Friday, August 5, 2011
Hetch Hetchy - Make Djibouti EP
Oh-OK is one of the great forgotten bands from the early days of the Athens, Georgia music explosion, the movement that brought the B-52s and R.E.M. onto the world stage. The band formed in the spring of 1981, and originally consisted of David Pierce on drums, Linda Hopper on vocals and Lynda Stipe on bass. If you're thinking "Stipe, Stipe - now WHERE have I heard that name?" - the answer is "yes"; Lynda was/is Michael Stipe's younger sister.
Oh-OK's star rose and fell very quickly. Within two years of forming, the group had toured with Pylon, released an EP and full album, added (and lost) new members (including a pre-solo Matthew Sweet) and broke up by the end of 1983. At that point, the band members scattered. I got into Oh-OK long after their breakup, when I lived in Athens during during the late 1980s. They, like Pylon, were (and still are) revered in that town, sort of as the pioneers who fell off the trail. I was interested enough to track down bits and pieces of their music while I was there, and the little I heard was enough to make me a fan.
But unlike Pylon, who remained in Athens after their heyday and were still somewhat semi-visible, a lot of ex-Oh-OK members disappeared for a time - except for Matthew Sweet, of course. Linda Hopper quickly moved on to Holiday, which released an obscure EP in 1987, then formed the more successful Magnapop, which is still performing and putting out records (the latest being 2005's Mouthfeel). Lynda Stipe fell off the musical radar for a couple of years. But she resurfaced in the late 1980s fronting a new band, Hetch Hetchy, and sporting a new name, Lynda K. Limner. The band's first release was the Make Djibouti EP, produced by Lynda's brother (hmm - I guess there ARE benefits to having a sibling in R.E.M.) and put out by Texas Hotel Records in 1988.
I honestly don't know what to make of this disc. I purchased it because of the fond memories I had of Oh-OK, and seeing Michael's name in the credits didn't hurt either. But its sound is far different from the simple, almost-childlike melodies of Lynda's previous band (or anything related to R.E.M., for that matter). The six songs on this EP are heavy - and I mean HEAVY; even what could be considered to be the lighter, poppier attempts on this disc (such as "Present" and "Hard On Lynda") just feel wrong, dragged down by the weight of too much instrumentation. And the slower ones (like "Retarded Camel" and "Sad Song") are even more leaden, with plodding rhythms supported by a thudding bass drum. in addition, it sounds as though Hetch Hetchy hired the old keyboard player from Berlin to sit in on this session - every song seems to contain some version of that weird "doo-doo wah-wah" synthesizer riff from "The Metro" - which is NOT a good thing, especially in 1988.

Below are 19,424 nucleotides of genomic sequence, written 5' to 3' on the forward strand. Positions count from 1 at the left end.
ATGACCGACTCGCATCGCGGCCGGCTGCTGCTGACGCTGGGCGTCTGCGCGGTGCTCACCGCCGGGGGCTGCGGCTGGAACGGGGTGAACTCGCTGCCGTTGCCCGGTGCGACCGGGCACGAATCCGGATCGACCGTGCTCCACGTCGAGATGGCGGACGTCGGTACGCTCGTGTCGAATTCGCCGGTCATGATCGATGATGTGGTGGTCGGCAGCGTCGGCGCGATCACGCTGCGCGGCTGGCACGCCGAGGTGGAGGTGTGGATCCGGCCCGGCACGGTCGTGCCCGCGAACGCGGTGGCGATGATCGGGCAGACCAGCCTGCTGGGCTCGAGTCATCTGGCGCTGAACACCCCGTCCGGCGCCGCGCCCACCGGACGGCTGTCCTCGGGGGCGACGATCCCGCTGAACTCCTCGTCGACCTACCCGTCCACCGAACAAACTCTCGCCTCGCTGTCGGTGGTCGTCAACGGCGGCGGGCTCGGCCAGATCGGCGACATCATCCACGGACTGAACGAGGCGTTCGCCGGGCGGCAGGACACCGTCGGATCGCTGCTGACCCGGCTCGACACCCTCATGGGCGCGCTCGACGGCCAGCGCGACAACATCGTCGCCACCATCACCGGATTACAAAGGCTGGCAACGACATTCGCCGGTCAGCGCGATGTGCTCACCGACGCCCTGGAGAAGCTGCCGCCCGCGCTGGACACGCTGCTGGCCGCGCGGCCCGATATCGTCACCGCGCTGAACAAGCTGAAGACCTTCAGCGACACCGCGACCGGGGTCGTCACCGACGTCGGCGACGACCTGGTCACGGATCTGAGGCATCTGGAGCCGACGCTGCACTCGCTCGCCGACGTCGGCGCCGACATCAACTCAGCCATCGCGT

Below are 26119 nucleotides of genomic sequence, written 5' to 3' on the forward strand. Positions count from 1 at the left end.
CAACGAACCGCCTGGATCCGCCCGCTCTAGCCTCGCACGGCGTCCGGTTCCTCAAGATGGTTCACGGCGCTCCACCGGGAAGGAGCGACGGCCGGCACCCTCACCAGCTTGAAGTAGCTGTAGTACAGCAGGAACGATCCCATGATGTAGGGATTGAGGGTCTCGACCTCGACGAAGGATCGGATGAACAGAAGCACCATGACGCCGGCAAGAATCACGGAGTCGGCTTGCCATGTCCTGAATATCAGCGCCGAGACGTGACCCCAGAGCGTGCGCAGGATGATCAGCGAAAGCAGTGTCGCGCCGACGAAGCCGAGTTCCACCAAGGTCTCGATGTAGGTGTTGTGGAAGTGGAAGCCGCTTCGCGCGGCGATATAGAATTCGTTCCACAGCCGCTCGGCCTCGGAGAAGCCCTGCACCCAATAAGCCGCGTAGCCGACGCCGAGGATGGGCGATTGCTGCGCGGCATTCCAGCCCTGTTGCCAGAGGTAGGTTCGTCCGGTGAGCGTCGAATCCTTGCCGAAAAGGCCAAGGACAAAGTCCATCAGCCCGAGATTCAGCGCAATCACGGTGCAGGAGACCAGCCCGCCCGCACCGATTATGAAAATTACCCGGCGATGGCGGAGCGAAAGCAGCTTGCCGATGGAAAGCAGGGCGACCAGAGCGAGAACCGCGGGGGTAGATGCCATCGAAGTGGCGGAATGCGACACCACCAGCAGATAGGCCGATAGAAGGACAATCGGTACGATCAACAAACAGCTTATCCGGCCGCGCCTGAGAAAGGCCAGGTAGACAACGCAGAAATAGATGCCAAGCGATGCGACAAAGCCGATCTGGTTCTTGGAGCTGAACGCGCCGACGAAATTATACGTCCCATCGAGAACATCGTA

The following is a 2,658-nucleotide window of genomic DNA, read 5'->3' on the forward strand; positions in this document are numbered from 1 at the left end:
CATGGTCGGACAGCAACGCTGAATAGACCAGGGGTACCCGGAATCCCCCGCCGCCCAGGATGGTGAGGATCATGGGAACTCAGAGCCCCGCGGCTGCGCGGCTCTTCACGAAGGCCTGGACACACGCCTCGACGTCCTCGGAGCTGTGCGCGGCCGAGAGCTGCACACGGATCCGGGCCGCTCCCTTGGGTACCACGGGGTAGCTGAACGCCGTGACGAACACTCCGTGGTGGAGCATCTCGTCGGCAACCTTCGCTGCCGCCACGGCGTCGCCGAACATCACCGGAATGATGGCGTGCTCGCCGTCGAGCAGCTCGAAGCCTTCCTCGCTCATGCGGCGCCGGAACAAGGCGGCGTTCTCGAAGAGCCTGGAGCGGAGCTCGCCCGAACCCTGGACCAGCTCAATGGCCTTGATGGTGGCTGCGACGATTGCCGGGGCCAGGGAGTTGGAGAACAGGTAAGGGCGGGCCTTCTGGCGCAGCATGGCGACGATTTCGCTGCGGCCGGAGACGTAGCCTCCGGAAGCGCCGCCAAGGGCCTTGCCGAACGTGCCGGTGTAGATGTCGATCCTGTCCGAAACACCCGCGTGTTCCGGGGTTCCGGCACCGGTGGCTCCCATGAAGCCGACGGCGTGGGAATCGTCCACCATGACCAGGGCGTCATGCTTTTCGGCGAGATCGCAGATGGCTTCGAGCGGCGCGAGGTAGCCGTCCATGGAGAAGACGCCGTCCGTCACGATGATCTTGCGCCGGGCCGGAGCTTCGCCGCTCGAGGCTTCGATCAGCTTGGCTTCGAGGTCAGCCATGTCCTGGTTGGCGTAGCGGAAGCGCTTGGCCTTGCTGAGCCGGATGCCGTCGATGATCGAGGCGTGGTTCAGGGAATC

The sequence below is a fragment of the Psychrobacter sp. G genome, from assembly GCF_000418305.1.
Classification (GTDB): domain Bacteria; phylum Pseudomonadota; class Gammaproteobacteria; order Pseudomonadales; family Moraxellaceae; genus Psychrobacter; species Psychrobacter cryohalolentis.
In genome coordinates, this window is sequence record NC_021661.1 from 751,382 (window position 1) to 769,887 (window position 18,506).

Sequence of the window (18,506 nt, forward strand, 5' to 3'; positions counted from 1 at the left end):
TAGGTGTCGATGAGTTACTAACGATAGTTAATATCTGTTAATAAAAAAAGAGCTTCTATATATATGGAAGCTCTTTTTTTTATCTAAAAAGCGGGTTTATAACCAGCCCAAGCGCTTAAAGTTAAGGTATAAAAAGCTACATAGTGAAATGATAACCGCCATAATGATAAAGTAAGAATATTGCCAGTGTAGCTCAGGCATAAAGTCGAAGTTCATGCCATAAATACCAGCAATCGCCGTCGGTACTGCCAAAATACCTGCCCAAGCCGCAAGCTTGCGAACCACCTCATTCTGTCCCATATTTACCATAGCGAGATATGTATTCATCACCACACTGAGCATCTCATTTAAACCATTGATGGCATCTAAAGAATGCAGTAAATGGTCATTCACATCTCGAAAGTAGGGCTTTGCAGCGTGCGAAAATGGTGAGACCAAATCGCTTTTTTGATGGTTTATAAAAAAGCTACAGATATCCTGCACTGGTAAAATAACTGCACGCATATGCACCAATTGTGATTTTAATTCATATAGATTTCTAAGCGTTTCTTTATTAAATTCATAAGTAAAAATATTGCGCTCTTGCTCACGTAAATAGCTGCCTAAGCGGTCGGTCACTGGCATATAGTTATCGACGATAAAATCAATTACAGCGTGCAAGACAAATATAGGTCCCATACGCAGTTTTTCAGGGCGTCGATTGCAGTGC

All in all, the Make Djibouti EP was not a promising start for Hetch Hetchy. As for who to blame for the weakness of their debut, well . . . far be it from me to point fingers, especially more than twenty years down the road. I'll hold my peace. But I
will note that prior to recording their first full album, 1990's Swollen, Lynda got rid of most of the original band, and instead of using her brother again, enlisted the production services of former Hugo Largo bassist Tim Sommer. The resulting album was a lot better than the EP, but that didn't save the band - Hetch Hetchy broke up in 1991. Since then, Lynda has been part of a few obscure bands, like Flash To Bang Time, and is still involved in the Athens arts scene.
I guess in hindsight, I should be writing about and posting Hetch Hetchy's more superior Swollen, rather than gassing about this thing. Screw it - I'm almost done writing this, and don't feel like starting over. So what the hell. Maybe I'll post the other album sometime later. Until then, have a listen to the EP, and as always, let me know what you think.
Please use the email link below to contact me, and I will reply with the download link(s) ASAP: